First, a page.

To be perfectly honest, I hadn’t anticipated such a response about a destination, it’s not something I’d ever seen before but it was very evident that people were thirsty to see more of their much beloved Bougainville. I was happy to provide it.
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After six months I reached out to the editor for Air Niugini’s inflight Paradise magazine with a pitch to promote Pokpok Island. Shortly after, the article was published and a copy of the magazine was sent to me to read. However, it wasn’t until I was aboard an Air Niugini flight and actually saw people reading the magazine that it really hit home. I was unofficially promoting Bougainville and went on to provide another couple of articles to Paradise Magazine.
I started to push harder in terms of both output and developing my own skills, watching tutorials relating to photography, videography, editing and social media, I followed the journeys of like-minded individuals from across the globe, I reached out to the experts in the industry for advice and guidance, and I said yes to every opportunity that came my way including the opportunity to speak at the Bougainville tourism AGM to share my experiences and recommendations.
The momentum slowly increased and a few requests started to come in to provide services around Bougainville. One particular request was from NZ Leprosy Mission, who asked if I would be interested in interviewing and photographing youths recovering from leprosy on Buka Island. A few weeks later, with my camera gear packed, I was in a 4×4 bouncing my way north for a weekend exploring remote villages and listening to some of the most heart-wrenching stories of pain and endurance that I’ve ever heard.
Over the next few months, I visited Arawa medical centre to photograph the new premises and staff at work, photographed the donation of a dozen PC’s to the Arawa School of Nursing, as well as attended the unforgettable Cool Culture Sing Sing Competition. During this period, I was also having conversations with a film producer in New Zealand about an upcoming documentary called Soldiers Without Guns, and after all the necessary approvals, I began to collate video footage from Bougainville for this project.
All of this enabled me to make friends and connections and slowly but surely more places became accessible to me – a waterfall hike in the hills of Arawa, visiting a village with incredible views of the ocean, swims in refreshingly cold rivers, snorkelling off remote uninhabited islands or watching a wood carver transform a blank canvas into a masterpiece of fish, dolphins and turtles. It was like some of Bougainville’s hidden gems were unlocked and being revealed to me.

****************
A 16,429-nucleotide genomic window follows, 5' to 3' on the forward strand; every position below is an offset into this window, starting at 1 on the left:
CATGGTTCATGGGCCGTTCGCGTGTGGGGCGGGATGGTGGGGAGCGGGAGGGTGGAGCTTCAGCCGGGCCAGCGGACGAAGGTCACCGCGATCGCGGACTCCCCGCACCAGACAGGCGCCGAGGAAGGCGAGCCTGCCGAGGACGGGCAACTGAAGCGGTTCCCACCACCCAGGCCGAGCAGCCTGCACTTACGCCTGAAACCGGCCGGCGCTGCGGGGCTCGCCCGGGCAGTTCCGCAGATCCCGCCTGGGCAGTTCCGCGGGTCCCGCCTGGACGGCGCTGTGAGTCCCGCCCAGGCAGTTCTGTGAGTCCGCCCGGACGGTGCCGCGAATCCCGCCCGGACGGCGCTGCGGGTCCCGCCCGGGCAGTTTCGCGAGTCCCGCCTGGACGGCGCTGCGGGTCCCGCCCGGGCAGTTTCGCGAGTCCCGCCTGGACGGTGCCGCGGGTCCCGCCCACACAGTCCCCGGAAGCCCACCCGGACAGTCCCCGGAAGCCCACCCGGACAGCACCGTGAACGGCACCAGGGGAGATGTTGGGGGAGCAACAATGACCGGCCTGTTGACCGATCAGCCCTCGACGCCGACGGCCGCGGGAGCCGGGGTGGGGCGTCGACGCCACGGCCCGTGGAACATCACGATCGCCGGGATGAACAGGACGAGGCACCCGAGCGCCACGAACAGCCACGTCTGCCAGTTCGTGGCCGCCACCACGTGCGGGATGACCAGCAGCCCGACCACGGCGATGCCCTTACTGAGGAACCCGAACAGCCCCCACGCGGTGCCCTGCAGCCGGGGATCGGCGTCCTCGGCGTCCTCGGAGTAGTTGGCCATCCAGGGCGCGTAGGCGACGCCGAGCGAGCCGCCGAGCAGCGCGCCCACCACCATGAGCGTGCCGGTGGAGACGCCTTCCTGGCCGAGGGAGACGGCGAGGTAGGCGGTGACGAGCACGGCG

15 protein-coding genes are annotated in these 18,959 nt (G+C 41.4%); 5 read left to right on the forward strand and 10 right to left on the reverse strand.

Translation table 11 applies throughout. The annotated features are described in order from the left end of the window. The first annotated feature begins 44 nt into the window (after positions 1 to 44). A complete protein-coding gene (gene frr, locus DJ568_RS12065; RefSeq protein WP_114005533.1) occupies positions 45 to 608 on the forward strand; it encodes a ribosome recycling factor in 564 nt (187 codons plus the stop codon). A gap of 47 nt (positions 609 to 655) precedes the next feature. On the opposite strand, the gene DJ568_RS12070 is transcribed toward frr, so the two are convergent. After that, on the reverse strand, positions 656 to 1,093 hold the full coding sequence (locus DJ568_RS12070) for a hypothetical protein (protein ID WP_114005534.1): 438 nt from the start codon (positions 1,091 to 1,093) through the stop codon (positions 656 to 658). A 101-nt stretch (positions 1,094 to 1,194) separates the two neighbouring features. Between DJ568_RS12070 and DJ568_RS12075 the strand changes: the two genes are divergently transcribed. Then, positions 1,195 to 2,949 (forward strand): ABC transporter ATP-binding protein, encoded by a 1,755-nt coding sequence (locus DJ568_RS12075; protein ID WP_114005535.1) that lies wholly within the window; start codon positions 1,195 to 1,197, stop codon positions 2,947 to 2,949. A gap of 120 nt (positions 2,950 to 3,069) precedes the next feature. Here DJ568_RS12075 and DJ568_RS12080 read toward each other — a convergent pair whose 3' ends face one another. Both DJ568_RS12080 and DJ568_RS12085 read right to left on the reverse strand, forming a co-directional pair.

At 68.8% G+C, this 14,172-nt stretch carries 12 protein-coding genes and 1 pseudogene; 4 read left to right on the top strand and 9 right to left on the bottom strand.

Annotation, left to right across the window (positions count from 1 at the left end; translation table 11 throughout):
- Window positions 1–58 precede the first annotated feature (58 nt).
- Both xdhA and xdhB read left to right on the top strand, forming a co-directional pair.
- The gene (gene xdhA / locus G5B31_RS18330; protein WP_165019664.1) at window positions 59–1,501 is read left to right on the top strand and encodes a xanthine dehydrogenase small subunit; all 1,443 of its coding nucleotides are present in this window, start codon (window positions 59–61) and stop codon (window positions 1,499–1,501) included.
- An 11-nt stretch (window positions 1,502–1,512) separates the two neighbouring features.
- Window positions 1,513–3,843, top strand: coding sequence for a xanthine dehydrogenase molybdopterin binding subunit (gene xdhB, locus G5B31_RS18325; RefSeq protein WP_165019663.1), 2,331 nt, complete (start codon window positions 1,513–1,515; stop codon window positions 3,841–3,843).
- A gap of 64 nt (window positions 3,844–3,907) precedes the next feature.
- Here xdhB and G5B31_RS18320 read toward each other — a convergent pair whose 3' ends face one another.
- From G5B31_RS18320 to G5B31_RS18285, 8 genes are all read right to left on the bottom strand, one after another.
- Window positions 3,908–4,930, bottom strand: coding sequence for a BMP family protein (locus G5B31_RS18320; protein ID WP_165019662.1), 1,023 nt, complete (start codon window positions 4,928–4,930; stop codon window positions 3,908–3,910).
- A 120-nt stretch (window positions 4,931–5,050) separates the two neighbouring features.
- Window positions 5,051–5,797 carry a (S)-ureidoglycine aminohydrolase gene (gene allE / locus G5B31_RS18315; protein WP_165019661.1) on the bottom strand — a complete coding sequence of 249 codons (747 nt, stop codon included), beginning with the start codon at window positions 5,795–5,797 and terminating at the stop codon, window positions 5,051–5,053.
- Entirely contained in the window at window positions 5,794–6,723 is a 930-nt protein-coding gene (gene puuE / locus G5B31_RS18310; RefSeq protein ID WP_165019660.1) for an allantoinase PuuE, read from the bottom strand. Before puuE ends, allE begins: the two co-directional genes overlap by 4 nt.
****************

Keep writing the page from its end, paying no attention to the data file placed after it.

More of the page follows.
At some point I came to a realisation. This was my life. I was happy, busy, thriving to learn, developing new skills, making new connections within the photography, film and creative space, as well as the tourism sector, and soaking up as much information as possible. I was no longer thinking about ‘heading back to my normal life and slotting in’, this had become my normal life. Time had passed, things had evolved, friends had been made and I was excited to experience the start of something new, something unknown, and something very, very exciting.
Is it the dream job for me? Well, I still find that impossible to answer and I don’t know how anyone can answer it. Would I change anything about what I’m doing right now? No, it’s rewarding and I couldn’t think of anything I’d rather be doing than this. Maybe it is my dream job? To be perfectly honest, I’m not even 100% clear what my current ‘job’ is, as it’s forever changing, and evolving day to day. That’s a positive thing though, it morphs, I adapt, learn new skills and make new connections, which in turn opens up potential new opportunities. It’s exciting, you never know what lies around the corner, and it’s that unpredictability that I thrive on. Over the last six-months alone, I’ve referred to myself variously as a travel writer, content creator, videographer and a photographer, depending on what’s on the to-do-list in any particular week, and I’m still not completely settled on a title that fully encapsulates this fascinating, varied and incredibly rewarding work, however I’m OK with that – it’s just a title after all…
There are also elements that I’m still trying to suss out, like how to make it a sustainable venture, with a sustainable income, as well as how to best manage my time and juggle the many pieces of the puzzle – website development, social media management, writing, filming, photography, editing, reaching out for new opportunities, supporting others with information, as well as getting out and about on adventures myself. Now, don’t get me wrong, I’m definitely not moaning, far from it, it’s actually a very good puzzle to have to figure out, and as I mentioned earlier, it feels like the start of something new, something unknown and something very, very exciting. The adventure has only just begun…
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Hi, I’m Adam Constanza, freelance travel content creator living, working and supporting tourism in Timor Leste, South East Asia.